It was a Saturday morning, and like any Saturday morning in January, I had basketball practice at St. Mary's school in East Moline. St. Mary's was a unique school. It sat on the middle of 13th street hill. This hill was incredibly steep, as are most hills that create the Mississippi River valley. My Dad and I, both troopers, headed out to the basketball practice. The roads on Highway 84 were bad enough, but soon enough, we got to the hill.  My dad and his little Mercury Bobcat hatchback, I with my basketball in hand made the turn from 17th Avenue to 13th Street. And we slowly attempted to head up a snow packed hill, the first car to do so since the snow began falling. That little Bobcat's wheels spun and spun, snow flying from under the wheels to reach the hood and windshield of the car. As we traveled at a rate of about 3 feet a minute, I looked over at my dad and said, "Do you think it's a blizzard Dad?" He laughed and laughed, "I think it's worse than a blizzard" he said. My dad, being my dad, could have let me out at the bottom of the hill and walk the half-block up the hill to go to basketball practice. But Dad, either out of the goodness of his heart or because he wanted to see if he could do it--climb his Mt. Everest, (I've made the personal decision Dad did it for both reasons) made the turn and drove all the way to the door of St.Mary's. All along Dad kept saying, "There is no way they are going to have practice today." I kept saying, "But Dad, I won't play in the next game if I am a no show at practice."

We finally reached our destination to find a white 8 1/2" X 11" paper saying "Practice canceled due to Snow." If the lack of snow tracks and cars on the road couldn't confirm this already--that note did. My Dad smiled and said, "Oh well, it was fun getting here." This story would forever be etched in my Dad's memory--one of his happiest memories. When we'd visit, he'd almost always revisit this memory--it was a good one that has been forever stored in my memory.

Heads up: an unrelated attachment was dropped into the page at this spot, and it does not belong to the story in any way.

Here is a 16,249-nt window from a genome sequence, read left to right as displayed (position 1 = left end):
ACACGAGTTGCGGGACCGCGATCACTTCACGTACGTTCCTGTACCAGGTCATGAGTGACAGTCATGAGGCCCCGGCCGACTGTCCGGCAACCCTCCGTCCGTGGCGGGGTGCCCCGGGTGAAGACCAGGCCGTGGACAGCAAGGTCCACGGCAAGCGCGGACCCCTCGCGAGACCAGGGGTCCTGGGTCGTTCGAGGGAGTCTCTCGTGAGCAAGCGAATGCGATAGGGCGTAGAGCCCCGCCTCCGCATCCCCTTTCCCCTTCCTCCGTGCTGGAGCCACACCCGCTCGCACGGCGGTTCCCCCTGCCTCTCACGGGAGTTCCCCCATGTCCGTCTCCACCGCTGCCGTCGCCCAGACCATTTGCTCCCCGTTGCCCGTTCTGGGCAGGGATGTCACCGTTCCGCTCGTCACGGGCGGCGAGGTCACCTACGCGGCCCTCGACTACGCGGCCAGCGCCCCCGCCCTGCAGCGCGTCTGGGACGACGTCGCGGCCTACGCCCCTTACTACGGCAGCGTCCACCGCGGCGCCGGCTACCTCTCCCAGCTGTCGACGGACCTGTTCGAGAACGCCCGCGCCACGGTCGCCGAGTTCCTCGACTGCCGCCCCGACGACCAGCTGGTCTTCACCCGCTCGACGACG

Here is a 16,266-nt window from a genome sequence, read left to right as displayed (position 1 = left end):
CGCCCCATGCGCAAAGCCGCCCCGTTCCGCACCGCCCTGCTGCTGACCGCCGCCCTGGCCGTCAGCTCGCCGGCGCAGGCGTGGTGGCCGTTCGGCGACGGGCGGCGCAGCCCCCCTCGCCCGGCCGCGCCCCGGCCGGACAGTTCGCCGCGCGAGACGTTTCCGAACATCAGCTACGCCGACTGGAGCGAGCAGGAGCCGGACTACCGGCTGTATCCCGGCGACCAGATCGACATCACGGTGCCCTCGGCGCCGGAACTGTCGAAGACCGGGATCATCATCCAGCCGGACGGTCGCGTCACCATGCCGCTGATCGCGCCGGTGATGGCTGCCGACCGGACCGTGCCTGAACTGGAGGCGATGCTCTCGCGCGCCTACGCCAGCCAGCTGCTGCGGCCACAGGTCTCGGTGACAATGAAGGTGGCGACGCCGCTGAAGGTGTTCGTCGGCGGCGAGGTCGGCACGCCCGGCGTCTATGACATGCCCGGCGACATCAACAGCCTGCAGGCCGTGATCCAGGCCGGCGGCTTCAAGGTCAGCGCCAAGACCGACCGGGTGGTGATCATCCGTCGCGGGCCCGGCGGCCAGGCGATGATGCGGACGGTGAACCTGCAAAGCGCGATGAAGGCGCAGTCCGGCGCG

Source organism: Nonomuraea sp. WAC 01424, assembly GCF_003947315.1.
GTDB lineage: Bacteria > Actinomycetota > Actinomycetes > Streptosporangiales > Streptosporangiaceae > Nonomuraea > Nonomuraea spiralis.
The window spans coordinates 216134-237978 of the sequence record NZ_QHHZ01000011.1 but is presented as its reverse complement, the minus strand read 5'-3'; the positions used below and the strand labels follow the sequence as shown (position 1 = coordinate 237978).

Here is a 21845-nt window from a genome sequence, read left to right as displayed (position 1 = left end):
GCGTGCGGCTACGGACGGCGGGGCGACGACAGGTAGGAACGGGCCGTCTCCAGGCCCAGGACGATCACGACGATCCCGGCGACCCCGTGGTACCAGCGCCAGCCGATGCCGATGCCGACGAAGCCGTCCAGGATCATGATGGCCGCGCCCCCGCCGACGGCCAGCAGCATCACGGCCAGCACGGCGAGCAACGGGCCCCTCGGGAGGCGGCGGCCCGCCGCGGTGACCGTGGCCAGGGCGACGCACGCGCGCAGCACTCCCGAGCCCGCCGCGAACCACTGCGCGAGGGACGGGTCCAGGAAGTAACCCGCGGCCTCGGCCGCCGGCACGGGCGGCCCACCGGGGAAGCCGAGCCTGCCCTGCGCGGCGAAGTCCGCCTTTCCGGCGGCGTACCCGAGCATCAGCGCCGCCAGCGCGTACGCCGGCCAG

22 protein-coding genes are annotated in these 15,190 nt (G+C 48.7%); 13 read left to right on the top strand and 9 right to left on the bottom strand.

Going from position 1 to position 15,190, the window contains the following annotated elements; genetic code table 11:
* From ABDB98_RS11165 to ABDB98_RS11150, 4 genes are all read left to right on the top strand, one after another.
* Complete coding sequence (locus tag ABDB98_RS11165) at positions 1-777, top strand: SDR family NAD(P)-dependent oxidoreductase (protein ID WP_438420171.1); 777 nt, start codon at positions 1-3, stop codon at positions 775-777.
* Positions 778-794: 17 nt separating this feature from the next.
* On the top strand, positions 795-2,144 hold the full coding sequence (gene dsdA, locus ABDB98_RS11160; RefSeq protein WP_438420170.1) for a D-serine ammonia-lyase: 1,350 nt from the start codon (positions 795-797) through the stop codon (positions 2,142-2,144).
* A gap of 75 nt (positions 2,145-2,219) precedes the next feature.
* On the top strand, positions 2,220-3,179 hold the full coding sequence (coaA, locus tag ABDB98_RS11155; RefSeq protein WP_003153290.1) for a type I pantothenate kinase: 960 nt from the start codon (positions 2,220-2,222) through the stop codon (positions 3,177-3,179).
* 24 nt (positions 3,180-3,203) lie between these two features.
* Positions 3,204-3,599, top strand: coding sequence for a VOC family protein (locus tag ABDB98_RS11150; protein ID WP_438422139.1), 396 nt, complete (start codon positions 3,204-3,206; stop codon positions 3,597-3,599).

Winters would continue getting worse and worse. Finally in January 1979 we received "The Big One!" 18.4" of snow from January 11-13. It was a mess! Those old cars with rear wheel drive cars couldn't  maneuver the roads in that snow depth. Cities didn't have as many snow plows as they do today. Cities shut down. We didn't have 800 satellite t.v. channels. We did have about 30 cable channels...but we had board games, cards, music, and the companionship of family. We survived and had fun doing it. School was canceled for 3-4 days because of it. I gained an enthusiasm for winter weather that winter season. I didn't want snow of 2 or 3 inches. I wanted it nice and warm...or blasted with a blizzard. If you have to endure winter-do it big!

This week we had "Blizzard Watches" for 2 days prior to the storm. Lately, storms have been fizzling out before they ever reach their potential severity. Not this one. And I knew it. My enthusiasm for weather has evolved into at home meteorology. There are so many tools to use to track the storms via the internet. The computer models all indicated this was "The Big One!" I think some local weather forecasters had a hard time forecasting that much snow. They may have been overcome with recent storms from the 90s on, that just didn't materialize to the fullest potential. But this storm had all the makings for being big. A huge amount of moisture, a terrific snow to liquid ratio, and a favorable track for blasting the QCs with record snow falls. On Monday morning, I forecast 16-20 inches for the QC area...more specifically said I thought the QC Airport would receive 18.9 inches. We received 18.4" tying exactly the three day winter storm of Jan. 1979. We also set a record of 16.7 inches of snow in a 24 hour period--the most ever. The shoveling would prove brutally difficult but that is a story for another day.

And through it all I kept hearing my voice "Is it a blizzard Dad ?" Irony?? well the Blizzard of 2011 ended on February Dad's 75th Birthday! Happy Birthday Dad..and the answer to my question has always been--YES!